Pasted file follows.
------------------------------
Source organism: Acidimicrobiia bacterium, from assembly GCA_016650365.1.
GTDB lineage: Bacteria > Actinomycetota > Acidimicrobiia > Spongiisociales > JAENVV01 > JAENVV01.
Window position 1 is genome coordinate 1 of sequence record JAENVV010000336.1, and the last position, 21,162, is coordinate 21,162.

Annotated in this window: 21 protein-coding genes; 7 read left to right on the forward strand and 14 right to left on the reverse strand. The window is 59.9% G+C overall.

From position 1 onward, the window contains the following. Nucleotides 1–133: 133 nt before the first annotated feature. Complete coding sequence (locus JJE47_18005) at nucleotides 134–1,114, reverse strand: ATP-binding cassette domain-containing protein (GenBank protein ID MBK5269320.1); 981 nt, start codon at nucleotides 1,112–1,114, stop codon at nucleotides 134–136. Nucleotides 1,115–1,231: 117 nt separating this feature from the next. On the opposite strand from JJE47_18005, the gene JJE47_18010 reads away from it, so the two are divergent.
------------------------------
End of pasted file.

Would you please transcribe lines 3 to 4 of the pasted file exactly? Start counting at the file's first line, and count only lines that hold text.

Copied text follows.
Window position 1 is genome coordinate 1 of sequence record JAENVV010000336.1, and the last position, 21,162, is coordinate 21,162.

Annotated in this window: 21 protein-coding genes; 7 read left to right on the forward strand and 14 right to left on the reverse strand. The window is 59.9% G+C overall.